There are many who want argue that warfare consists of either attrition or manoeuvre.
The ultimate aim of any war is to locate, identify and overwhelm the enemy with fire or to annihilate the enemy in order to force an end to hostilities and/or to restore the political balance. When an enemy’s armed forces are destroyed, his political machine is not left with too many options.
The more casualties the enemy sustains (attrition), the lower his morale and the less likely he is to want to oppose the forces pitted against him. This reality is not only applicable to countering an insurgency but also to large-scale conflicts where home support wanes when the casualties – along with the economical and political costs - become simply too high to accept.
In brief, war by attrition implies massing men and equipment against enemy positions with the aim of destroying the enemy’s forces. Success is measured by territory gained, enemy killed, wounded or captured, equipment captured and destroyed and the damage inflicted to the enemy’s infrastructure.
Attrition warfare can be used very effectively when a smaller force takes on a larger enemy and conducts guerrilla operations against the larger force. This type of attrition has been witnessed in numerous modern conflicts and wars. World War 1 is an example of 20th century attrition warfare at its most brutal by sides almost equally matched.
Manoeuvre warfare, on the other hand, is aimed at isolating the enemy’s decision-making capabilities, thus rendering him unable to continue with viable military operations or paralysing his abilities to wage war. But, it is not a form of warfare based on a humanitarian approach aimed at reducing enemy casualties. Indeed, it is the opposite.
Whereas manoeuvre warfare appears to have become a mantra to many, it is as old as warfare itself. When man decided to move to a more advantageous position with his legs, on a horse, with a chariot or whatever in order to overcome and destroy the enemy, he was applying manoeuvre. This led to flanking movements, pincer movements, encirclements and numerous different envelopments.
Today, there are those who view manoeuvre warfare purely as a concept and not as an acknowledged approach to warfare. However, one cannot conduct effective manoeuvre without attrition nor can one conduct effective attrition without manoeuvre.
Manoeuvre warfare is not restricted to mechanised forces although many view it as an approach solely reserved for mechanised forces. Motorised forces, airborne forces and marine forces are all capable of conducting very effective manoeuvre warfare operations.
In the COIN environment, Light Infantry can be very effectively used to conduct manoeuvre warfare operations to strike the enemy’s bases and rear areas. Stopper groups or cut-off groups can be seen as a form of manoeuvre albeit at the tactical level. Likewise, the leap-frogging of forces can be viewed as a form of manoeuvre. But, these movements require mobility, a pre-requisite to effective manoeuvre warfare.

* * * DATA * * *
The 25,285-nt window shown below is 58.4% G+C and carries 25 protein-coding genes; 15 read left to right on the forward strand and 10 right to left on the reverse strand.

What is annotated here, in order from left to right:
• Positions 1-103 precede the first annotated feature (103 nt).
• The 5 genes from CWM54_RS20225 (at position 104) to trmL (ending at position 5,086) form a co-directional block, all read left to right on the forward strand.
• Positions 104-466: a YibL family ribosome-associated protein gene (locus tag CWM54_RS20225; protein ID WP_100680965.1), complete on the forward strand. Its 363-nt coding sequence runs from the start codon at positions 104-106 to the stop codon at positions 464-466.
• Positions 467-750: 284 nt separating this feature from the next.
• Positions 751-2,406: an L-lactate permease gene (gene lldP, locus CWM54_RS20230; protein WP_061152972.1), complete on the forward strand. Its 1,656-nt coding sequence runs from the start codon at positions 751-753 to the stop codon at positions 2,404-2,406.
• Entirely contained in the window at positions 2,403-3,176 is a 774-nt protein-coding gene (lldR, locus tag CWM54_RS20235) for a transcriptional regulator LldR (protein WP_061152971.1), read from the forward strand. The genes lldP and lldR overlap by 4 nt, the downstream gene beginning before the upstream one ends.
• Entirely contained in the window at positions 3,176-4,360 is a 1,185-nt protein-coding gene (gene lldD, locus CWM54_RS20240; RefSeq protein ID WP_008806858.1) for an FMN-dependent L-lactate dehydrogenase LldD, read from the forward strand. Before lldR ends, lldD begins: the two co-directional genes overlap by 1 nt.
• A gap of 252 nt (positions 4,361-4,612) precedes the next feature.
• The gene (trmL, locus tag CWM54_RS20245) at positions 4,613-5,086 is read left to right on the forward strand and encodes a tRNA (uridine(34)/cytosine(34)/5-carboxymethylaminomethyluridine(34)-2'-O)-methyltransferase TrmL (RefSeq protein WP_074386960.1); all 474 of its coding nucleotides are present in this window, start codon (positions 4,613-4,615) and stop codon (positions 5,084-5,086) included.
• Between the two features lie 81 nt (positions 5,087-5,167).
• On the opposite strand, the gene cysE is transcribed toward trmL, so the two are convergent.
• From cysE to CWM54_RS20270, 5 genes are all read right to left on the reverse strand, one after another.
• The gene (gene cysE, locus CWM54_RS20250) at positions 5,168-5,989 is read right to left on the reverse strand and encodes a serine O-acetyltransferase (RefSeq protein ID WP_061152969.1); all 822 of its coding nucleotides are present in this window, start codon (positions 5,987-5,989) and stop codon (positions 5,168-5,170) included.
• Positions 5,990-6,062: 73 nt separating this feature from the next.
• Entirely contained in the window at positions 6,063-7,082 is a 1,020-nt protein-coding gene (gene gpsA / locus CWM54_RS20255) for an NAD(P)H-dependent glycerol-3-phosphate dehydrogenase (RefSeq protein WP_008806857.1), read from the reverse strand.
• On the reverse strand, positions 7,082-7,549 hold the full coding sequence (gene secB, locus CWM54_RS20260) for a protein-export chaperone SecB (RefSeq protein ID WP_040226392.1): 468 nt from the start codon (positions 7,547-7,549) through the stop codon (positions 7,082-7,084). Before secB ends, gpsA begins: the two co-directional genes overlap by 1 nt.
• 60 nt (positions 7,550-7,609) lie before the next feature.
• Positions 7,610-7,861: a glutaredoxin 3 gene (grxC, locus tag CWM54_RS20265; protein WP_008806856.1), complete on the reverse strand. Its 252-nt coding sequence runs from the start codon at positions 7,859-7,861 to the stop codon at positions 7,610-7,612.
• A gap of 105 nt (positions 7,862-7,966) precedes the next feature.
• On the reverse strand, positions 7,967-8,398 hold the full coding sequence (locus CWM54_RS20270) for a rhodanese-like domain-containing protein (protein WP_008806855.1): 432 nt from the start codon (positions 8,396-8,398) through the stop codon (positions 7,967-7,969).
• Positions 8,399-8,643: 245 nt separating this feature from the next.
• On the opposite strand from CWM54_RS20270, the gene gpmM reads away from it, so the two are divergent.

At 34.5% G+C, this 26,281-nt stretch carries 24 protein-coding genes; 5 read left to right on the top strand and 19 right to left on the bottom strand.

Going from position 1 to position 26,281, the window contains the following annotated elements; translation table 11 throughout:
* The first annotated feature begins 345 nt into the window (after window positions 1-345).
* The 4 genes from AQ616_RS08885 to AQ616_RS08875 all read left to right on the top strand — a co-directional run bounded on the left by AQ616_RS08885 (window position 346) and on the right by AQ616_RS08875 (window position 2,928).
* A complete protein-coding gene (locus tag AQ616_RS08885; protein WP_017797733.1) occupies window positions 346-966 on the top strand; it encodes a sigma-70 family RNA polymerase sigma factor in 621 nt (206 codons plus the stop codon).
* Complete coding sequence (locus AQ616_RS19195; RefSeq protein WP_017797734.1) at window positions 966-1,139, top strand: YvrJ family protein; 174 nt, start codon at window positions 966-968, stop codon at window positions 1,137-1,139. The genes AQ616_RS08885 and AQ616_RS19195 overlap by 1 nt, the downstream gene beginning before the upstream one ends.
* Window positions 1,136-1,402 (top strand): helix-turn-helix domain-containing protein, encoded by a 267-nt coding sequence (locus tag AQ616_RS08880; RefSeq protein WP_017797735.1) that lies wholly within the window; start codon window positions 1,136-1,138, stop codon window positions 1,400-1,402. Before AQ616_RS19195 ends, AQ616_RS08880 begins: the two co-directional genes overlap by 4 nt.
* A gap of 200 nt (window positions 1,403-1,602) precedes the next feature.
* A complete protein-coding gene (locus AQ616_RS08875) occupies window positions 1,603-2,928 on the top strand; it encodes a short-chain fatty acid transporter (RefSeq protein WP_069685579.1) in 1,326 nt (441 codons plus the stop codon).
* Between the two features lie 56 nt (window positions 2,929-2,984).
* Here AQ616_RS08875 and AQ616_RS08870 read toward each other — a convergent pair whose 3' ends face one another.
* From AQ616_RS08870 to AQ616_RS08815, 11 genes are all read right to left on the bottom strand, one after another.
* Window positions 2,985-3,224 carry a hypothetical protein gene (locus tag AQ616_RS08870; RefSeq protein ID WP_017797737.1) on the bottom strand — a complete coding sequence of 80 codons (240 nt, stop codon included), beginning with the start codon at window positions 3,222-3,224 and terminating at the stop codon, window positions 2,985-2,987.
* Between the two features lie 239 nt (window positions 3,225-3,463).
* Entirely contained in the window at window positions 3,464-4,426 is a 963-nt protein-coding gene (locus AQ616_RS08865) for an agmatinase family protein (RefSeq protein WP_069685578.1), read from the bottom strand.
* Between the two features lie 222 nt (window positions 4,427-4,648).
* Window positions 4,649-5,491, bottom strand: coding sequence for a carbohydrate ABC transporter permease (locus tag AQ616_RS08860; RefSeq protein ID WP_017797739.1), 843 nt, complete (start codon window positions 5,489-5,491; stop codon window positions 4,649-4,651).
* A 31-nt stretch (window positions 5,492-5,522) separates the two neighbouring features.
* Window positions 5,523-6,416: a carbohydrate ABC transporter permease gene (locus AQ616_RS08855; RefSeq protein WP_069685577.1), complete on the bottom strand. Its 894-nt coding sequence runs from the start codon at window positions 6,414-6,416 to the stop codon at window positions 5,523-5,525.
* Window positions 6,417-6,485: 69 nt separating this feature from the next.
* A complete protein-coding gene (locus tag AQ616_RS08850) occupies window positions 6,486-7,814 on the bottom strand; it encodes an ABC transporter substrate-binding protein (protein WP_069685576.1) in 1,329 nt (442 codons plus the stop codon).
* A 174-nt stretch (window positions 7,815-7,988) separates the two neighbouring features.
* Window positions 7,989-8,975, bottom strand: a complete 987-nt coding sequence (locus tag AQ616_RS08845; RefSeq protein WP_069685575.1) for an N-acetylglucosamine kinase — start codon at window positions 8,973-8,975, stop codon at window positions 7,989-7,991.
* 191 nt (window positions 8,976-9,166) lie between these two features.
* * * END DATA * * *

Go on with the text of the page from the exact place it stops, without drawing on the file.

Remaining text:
Mobility does, however, not imply wheels, tracks, boats or airlift capabilities – it also includes the ability to infiltrate and/or position forces on foot – such as Light Infantry - into positions that can gain an advantage over the enemy.
Effective manoeuvre warfare requires, amongst others:
1. Decentralised command and control
2. Up-to-date intelligence
3. High tempo operations
4. Surprise coupled to speed of action and exploitation
6. The ability to rapidly deploy or redeploy forces
7. Effective logistical supply lines
8. Balanced forces such as independent and self-contained Combat Teams and Battle Groups
10. Adequate air support and air superiority
11. The concentration of effort and force at the correct place and time
In the African context, manoeuvre warfare can be used very successfully to isolate and/or attack an enemy’s trinity of gravity. However, it requires that careful consideration is given to protecting the logistical supply lines and preventing them from becoming vulnerable to enemy attack as well as denying the enemy the ability to exploit the local population for own purposes. It is especially here that COIN forces can play a significant role is assisting and supporting manoeuvre forces.
All strategies are – or ought to be - intelligence driven. Intelligence during manoeuvre warfare operations should not only rely on manned and unmanned aerial reconnaissance and POWs. Small-team reconnaissance elements and/or pseudo-teams are essential in gathering intelligence ahead of the manoeuvre forces, ambushing enemy patrols, calling in fire-force teams and attacking enemy infrastructure such as roads and bridges. Successes must be exploited as rapidly as possible in order to maintain momentum and keep the enemy off balance.
A danger lies in over-extending the manoeuvre forces and thus becoming a victim of one’s own success. To prevent this, commanders need to ensure that the logistical chain functions smoothly and efficiently and that operations do not out-run the logistical abilities of the force.
The African theatre of operations provides numerous opportunities to conduct effective manoeuvre warfare operations in order to destroy the opposing forces and break the will of an enemy. If these opportunities are not exploited, the enemy will live to fight another day.